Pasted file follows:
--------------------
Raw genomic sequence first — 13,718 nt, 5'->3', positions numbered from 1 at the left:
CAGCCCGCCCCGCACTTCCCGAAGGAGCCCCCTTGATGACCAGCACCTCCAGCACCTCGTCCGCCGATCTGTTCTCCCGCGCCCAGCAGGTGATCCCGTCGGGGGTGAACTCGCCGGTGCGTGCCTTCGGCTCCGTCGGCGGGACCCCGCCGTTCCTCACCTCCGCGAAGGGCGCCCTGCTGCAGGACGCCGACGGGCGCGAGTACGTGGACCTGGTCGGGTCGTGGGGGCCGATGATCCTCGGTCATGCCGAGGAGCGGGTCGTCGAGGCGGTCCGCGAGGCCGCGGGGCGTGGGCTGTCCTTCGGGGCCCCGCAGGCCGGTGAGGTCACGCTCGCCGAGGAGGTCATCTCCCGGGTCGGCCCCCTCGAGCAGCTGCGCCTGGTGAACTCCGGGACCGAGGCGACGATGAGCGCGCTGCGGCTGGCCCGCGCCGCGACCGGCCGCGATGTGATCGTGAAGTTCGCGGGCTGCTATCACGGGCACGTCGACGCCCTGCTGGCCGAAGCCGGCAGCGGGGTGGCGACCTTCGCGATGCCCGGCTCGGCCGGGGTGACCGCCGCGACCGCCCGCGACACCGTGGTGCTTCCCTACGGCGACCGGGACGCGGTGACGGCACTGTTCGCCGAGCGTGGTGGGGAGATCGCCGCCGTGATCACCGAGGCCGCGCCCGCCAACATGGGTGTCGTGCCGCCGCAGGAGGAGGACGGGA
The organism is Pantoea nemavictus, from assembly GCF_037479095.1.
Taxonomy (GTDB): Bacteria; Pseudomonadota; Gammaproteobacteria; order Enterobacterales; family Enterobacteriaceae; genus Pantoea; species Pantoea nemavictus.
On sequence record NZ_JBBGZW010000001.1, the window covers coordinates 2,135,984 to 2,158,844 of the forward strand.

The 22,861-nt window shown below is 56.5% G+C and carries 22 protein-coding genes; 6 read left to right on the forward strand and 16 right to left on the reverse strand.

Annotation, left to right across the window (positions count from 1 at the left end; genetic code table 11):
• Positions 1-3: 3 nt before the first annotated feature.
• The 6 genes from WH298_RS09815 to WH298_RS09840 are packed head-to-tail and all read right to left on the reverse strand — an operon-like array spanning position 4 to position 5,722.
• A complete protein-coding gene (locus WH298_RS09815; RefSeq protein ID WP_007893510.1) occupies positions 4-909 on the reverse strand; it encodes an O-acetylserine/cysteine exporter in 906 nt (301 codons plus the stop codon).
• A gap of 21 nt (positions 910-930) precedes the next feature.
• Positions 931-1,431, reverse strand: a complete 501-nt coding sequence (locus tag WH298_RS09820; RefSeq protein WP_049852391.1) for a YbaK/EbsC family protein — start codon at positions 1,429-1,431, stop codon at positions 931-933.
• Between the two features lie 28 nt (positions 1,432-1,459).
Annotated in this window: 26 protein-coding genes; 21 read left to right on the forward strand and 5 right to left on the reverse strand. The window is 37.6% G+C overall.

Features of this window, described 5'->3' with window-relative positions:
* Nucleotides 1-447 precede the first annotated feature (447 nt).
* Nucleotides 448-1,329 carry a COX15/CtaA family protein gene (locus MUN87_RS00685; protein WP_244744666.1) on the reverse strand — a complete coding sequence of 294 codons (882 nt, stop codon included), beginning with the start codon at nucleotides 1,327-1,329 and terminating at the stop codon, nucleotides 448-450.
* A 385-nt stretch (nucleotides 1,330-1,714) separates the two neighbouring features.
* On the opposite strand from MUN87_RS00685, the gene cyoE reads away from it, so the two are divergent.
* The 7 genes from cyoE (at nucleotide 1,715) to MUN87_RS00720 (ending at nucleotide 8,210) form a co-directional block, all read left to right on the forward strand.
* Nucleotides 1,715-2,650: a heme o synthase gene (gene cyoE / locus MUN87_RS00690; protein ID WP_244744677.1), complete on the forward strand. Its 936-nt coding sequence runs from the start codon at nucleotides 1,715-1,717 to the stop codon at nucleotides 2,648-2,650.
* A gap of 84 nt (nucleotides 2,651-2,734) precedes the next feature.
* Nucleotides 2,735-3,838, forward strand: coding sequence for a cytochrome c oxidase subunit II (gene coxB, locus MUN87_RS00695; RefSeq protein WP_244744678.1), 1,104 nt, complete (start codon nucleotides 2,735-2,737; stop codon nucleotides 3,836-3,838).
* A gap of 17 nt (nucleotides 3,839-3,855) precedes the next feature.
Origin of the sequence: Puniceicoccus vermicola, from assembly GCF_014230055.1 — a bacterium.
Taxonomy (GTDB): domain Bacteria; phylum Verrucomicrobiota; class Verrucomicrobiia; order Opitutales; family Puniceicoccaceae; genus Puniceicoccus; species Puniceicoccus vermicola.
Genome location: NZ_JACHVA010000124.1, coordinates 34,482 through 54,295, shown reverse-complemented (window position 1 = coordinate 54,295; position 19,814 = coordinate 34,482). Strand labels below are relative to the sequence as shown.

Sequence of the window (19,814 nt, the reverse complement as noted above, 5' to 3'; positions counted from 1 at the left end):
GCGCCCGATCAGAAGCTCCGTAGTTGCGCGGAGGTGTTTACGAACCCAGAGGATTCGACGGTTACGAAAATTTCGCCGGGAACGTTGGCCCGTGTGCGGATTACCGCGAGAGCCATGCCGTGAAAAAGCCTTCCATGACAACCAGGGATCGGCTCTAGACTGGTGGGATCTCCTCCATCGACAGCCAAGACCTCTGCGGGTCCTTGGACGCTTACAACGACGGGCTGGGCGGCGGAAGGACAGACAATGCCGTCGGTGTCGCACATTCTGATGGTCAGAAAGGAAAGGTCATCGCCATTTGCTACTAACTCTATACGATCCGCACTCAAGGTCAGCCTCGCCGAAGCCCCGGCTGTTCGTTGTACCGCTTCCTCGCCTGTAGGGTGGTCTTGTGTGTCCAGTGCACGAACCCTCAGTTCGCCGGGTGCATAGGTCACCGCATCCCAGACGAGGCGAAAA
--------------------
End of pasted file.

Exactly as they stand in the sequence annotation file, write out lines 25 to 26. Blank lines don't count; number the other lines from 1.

Origin of the sequence: Puniceicoccus vermicola, from assembly GCF_014230055.1 — a bacterium.
Taxonomy (GTDB): domain Bacteria; phylum Verrucomicrobiota; class Verrucomicrobiia; order Opitutales; family Puniceicoccaceae; genus Puniceicoccus; species Puniceicoccus vermicola.